In the pictures below you will find buyers engaging with the produce with bare hands, using cash notes as exchange and a lot of plastic packaging. A very problematic scenario, but still a habit that even a worldwide calamity couldn’t change. How do you address this change of habit without disturbing the intrinsic habit/need of the users?
While all these thoughts rallied around in my brain, I saw another inspiring sight. The frugal and ancestral approach to the tools used by the vendors in the era of extreme industrialisation and Eurocentrism. From using basic weights and common kinves, stools and old school mechanical machines to weigh, peel and cut these guys were extremely fast and skilled with their methods. I documented a few of those methods where vendors were innovative enough to use common garage tools to execute their chores effiecitenyly and at minimal cost. I n this day and age of fancy cutting knives, digital wieghts and whirring machines with a huge carbon footprint this seemed to a be a pretty sustainable ecosystem of tools and technology. Do watch the video below if you are reading this!
After internalising all of this content that my morning trip generated I spoke about my ideas to Zach and a few my classmates. There is a rich availability of ‘thought threads’ in these pictures about studying where our food comes from, the daily habits of people who buy, the economic, social and political environment of the functioning of these markets. So I using the aspects of storyboarding that Zach shared with me I drew out a mind map of the different areas of consideration of this action. I outlined the aspects of time, scenarios, and context of this action. I also jotted down reflective thoughts during the process to find threads to pursue for further investigations.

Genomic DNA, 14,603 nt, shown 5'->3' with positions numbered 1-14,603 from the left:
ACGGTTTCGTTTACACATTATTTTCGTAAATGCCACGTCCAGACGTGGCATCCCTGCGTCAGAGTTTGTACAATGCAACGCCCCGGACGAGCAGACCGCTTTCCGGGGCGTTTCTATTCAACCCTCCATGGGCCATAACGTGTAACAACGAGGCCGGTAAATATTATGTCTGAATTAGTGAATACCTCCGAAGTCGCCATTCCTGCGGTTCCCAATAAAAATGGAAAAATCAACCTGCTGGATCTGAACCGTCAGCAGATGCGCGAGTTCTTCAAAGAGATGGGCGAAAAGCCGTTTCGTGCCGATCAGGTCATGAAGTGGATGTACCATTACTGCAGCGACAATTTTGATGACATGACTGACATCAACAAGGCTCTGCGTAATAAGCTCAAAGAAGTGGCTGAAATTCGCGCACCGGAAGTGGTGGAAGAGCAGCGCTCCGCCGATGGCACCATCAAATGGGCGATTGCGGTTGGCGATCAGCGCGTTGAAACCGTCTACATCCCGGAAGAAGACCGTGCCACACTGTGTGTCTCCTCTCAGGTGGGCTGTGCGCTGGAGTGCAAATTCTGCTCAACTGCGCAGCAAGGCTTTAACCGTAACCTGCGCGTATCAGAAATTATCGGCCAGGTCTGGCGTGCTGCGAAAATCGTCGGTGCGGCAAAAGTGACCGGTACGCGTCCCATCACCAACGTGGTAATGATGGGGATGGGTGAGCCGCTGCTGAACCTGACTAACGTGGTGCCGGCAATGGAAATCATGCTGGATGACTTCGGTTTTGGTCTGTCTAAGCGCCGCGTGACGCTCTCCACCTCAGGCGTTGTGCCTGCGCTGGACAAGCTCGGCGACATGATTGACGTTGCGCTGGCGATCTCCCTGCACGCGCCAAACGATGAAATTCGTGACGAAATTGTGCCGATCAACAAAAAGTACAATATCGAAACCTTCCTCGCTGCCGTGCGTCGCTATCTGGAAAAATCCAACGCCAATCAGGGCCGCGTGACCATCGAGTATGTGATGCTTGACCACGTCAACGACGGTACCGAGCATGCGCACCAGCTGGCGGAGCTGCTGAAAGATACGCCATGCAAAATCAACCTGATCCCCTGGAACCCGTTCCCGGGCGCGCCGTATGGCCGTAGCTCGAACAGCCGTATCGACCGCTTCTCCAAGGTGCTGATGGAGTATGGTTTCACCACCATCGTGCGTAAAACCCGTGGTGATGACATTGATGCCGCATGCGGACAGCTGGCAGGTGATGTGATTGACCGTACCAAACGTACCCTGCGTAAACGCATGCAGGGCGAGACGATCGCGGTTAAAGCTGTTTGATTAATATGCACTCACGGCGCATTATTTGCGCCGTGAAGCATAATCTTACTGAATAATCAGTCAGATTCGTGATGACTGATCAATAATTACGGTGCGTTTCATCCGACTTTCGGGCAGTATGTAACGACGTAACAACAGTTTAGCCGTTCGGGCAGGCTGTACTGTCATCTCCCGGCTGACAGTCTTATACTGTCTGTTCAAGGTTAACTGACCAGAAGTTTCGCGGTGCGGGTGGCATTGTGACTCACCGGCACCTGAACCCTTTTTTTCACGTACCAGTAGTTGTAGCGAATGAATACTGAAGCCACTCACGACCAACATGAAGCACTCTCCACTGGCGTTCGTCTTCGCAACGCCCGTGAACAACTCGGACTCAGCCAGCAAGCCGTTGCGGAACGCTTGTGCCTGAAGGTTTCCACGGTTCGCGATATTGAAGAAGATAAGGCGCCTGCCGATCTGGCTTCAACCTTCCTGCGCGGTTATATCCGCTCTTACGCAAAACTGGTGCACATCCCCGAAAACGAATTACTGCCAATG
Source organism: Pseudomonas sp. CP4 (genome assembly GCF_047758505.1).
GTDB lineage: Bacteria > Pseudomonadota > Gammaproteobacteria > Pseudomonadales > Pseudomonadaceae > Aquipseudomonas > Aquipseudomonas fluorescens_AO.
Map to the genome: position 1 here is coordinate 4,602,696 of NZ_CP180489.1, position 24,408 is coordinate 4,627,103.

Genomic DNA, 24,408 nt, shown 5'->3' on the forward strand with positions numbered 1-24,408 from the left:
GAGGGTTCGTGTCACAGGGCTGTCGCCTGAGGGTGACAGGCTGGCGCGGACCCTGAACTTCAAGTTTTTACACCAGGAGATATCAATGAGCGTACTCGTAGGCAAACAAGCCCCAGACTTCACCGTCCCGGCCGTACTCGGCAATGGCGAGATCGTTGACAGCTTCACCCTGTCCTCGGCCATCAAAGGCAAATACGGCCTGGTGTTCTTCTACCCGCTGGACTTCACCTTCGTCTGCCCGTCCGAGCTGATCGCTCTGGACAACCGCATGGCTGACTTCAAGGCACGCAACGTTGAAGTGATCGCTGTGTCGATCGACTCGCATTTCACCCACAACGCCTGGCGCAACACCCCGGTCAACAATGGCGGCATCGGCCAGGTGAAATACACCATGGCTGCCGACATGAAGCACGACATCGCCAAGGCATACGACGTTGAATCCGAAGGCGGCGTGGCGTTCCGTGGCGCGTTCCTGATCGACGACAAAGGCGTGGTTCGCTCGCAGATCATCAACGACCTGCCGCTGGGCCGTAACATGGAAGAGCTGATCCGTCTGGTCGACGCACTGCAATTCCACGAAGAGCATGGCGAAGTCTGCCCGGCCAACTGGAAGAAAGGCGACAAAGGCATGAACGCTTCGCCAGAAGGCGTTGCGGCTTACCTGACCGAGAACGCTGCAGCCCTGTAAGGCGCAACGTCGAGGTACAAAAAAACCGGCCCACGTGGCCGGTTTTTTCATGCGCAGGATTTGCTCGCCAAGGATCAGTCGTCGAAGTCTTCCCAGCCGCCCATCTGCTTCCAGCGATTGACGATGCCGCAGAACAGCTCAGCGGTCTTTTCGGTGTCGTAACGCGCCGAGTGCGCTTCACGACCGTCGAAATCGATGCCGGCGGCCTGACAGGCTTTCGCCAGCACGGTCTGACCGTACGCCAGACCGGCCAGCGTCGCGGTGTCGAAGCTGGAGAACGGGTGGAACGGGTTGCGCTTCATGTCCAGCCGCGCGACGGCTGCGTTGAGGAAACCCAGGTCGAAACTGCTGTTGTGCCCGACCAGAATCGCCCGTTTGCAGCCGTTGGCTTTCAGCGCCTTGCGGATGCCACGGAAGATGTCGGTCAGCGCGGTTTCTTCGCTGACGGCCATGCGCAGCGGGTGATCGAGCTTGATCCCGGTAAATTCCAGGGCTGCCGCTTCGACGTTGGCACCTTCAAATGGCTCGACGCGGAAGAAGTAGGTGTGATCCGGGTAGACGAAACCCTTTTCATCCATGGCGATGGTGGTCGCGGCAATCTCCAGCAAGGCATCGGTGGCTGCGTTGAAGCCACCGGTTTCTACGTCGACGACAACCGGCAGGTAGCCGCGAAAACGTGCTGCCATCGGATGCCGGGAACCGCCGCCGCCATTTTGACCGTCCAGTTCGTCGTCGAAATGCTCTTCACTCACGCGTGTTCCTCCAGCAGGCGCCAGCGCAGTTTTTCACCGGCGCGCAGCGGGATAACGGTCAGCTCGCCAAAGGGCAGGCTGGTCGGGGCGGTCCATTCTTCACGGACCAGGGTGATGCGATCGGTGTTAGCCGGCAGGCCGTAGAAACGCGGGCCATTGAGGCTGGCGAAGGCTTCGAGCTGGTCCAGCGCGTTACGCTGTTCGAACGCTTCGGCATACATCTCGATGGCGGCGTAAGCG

Very new to the medium of Video Sketching or Videography in general, but I looked forward to this assignment as it allowed me to think of narratives and make storyboards. Rather confused about what direction to pursue I started by thinking about which Action I had enjoyed so far. The answer was Action 2 – Terroir. I had loved the idea of making someone else experience your identity, preferences and culture through food. Food for me is one medium that can transcend barriers of language and culture and is understood across the world in varied but sometime similar fashion.